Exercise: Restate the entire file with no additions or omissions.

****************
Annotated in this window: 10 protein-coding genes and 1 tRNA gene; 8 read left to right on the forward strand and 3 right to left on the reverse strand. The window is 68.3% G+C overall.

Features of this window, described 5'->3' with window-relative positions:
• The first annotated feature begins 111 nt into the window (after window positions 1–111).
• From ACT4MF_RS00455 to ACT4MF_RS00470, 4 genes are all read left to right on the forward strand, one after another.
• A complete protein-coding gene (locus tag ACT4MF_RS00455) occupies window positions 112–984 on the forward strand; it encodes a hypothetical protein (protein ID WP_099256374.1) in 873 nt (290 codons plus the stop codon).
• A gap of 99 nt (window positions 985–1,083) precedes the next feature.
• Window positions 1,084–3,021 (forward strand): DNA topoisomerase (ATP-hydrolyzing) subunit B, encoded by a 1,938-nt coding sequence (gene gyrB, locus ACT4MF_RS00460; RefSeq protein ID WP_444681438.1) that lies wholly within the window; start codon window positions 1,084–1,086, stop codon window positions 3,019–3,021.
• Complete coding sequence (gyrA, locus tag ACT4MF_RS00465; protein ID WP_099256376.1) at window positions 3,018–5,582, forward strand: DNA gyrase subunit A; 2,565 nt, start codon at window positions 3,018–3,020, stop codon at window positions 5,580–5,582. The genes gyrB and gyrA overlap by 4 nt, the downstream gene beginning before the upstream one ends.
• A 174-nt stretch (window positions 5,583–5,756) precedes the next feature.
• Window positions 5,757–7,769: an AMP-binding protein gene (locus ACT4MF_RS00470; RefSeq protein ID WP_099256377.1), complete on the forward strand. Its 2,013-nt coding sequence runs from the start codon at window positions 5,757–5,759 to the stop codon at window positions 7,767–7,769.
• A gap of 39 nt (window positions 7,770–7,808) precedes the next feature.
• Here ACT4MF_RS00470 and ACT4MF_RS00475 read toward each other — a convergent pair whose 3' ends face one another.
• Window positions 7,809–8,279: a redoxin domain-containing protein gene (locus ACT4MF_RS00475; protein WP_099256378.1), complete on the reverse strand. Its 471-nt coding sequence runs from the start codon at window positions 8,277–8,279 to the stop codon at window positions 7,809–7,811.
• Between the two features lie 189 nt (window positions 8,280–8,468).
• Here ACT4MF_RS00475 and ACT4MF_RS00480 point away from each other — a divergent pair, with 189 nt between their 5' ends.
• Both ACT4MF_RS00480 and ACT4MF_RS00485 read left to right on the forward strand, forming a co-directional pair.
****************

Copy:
Annotated in this window: 10 protein-coding genes and 1 tRNA gene; 8 read left to right on the forward strand and 3 right to left on the reverse strand. The window is 68.3% G+C overall.

Features of this window, described 5'->3' with window-relative positions:
• The first annotated feature begins 111 nt into the window (after window positions 1–111).
• From ACT4MF_RS00455 to ACT4MF_RS00470, 4 genes are all read left to right on the forward strand, one after another.
• A complete protein-coding gene (locus tag ACT4MF_RS00455) occupies window positions 112–984 on the forward strand; it encodes a hypothetical protein (protein ID WP_099256374.1) in 873 nt (290 codons plus the stop codon).
• A gap of 99 nt (window positions 985–1,083) precedes the next feature.
• Window positions 1,084–3,021 (forward strand): DNA topoisomerase (ATP-hydrolyzing) subunit B, encoded by a 1,938-nt coding sequence (gene gyrB, locus ACT4MF_RS00460; RefSeq protein ID WP_444681438.1) that lies wholly within the window; start codon window positions 1,084–1,086, stop codon window positions 3,019–3,021.
• Complete coding sequence (gyrA, locus tag ACT4MF_RS00465; protein ID WP_099256376.1) at window positions 3,018–5,582, forward strand: DNA gyrase subunit A; 2,565 nt, start codon at window positions 3,018–3,020, stop codon at window positions 5,580–5,582. The genes gyrB and gyrA overlap by 4 nt, the downstream gene beginning before the upstream one ends.
• A 174-nt stretch (window positions 5,583–5,756) precedes the next feature.
• Window positions 5,757–7,769: an AMP-binding protein gene (locus ACT4MF_RS00470; RefSeq protein ID WP_099256377.1), complete on the forward strand. Its 2,013-nt coding sequence runs from the start codon at window positions 5,757–5,759 to the stop codon at window positions 7,767–7,769.
• A gap of 39 nt (window positions 7,770–7,808) precedes the next feature.
• Here ACT4MF_RS00470 and ACT4MF_RS00475 read toward each other — a convergent pair whose 3' ends face one another.
• Window positions 7,809–8,279: a redoxin domain-containing protein gene (locus ACT4MF_RS00475; protein WP_099256378.1), complete on the reverse strand. Its 471-nt coding sequence runs from the start codon at window positions 8,277–8,279 to the stop codon at window positions 7,809–7,811.
• Between the two features lie 189 nt (window positions 8,280–8,468).
• Here ACT4MF_RS00475 and ACT4MF_RS00480 point away from each other — a divergent pair, with 189 nt between their 5' ends.
• Both ACT4MF_RS00480 and ACT4MF_RS00485 read left to right on the forward strand, forming a co-directional pair.